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I will not.
Parents are also concerned about the faith-appropriateness of the content that will be taught. Importantly, parents of all faith backgrounds are high- lighting those concerns. It is not an issue for a single faith community, but one for the religious community as a collective. Again, my hon. Friend the Member for Birmingham, Ladywood made some pertinent points about certain sections of faith communities feeling polarised and perhaps isolated in some contexts. Let us be clear: faith is, and should be, a protected characteristic that must be respected and considered whenever policy changes are made in any walk of life, including education.
I cannot emphasise enough the value of the involvement and inclusion of parents in any education policy—another point that many Members have touched on. If children are to be successful in life and to do well at school, they need not only good schools, but involved parents. We cannot leave out parents or neglect them. Parents are the final custodians of their children, making decisions on their behalf until they can responsibly make their own. That is backed up by article 14 of the United Nations convention on the rights of the child, which states:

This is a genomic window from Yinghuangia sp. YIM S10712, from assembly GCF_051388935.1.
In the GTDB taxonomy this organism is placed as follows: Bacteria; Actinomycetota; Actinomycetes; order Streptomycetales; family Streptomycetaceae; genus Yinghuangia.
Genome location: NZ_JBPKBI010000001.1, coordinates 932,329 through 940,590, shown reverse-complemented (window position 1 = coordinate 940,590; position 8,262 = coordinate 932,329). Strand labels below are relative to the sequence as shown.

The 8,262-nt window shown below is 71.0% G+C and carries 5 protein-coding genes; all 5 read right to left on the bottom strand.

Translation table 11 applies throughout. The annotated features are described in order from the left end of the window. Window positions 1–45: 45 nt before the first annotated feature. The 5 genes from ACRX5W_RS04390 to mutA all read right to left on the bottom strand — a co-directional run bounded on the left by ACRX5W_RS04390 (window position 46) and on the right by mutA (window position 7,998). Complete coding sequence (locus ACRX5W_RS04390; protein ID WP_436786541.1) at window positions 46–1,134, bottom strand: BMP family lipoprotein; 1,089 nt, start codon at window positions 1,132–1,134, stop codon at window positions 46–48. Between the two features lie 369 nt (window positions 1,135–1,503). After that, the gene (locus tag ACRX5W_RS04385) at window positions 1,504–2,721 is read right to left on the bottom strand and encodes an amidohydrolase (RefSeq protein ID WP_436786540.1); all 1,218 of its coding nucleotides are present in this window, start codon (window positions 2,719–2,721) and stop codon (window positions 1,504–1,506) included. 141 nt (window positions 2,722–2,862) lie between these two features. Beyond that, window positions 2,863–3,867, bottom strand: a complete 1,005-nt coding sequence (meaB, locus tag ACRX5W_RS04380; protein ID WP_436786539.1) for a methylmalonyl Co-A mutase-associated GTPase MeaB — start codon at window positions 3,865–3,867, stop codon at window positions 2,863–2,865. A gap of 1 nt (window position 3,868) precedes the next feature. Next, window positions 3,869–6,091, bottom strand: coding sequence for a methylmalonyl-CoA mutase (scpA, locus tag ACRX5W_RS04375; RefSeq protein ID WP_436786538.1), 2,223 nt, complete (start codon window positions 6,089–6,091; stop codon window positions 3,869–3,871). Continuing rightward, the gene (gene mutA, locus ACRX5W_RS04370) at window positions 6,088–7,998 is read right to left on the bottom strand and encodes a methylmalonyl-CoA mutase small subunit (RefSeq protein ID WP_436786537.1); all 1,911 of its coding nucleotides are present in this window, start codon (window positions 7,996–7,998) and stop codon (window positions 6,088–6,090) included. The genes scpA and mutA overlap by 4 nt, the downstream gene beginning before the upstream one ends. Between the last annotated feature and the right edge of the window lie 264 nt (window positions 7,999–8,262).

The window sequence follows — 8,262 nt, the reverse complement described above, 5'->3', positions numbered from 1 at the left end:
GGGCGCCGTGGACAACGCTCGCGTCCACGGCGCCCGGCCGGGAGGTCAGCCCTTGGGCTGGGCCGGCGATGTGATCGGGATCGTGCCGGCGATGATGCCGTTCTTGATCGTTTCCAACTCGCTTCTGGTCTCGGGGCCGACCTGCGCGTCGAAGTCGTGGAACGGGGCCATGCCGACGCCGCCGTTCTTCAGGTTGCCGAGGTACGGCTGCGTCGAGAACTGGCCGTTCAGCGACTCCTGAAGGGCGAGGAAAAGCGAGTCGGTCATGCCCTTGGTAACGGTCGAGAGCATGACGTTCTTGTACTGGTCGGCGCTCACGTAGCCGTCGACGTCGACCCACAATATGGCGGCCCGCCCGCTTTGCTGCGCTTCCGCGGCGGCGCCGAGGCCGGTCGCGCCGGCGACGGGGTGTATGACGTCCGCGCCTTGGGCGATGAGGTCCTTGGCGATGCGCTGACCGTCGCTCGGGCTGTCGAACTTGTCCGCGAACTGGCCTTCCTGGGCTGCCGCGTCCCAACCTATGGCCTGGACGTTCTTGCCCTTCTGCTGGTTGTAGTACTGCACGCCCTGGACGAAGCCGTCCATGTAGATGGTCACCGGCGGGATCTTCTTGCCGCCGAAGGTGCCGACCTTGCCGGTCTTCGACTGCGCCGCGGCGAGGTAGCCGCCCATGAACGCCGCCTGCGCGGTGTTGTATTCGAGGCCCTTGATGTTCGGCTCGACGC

“Governments must respect the rights and responsibilities of parents to guide their child as they grow up.”
Ultimately, any education policy must have parental oversight and include parents, complementing the work that they do at home, with their involvement and consent. I urge the Minister, after hearing the concerns of parents in my constituency and in those of other hon. Members, to consider carefully all the concerns that I have raised on their behalf, and to ensure that the involvement and consent of parents in the education of children is upheld and maintained as vital and fundamental.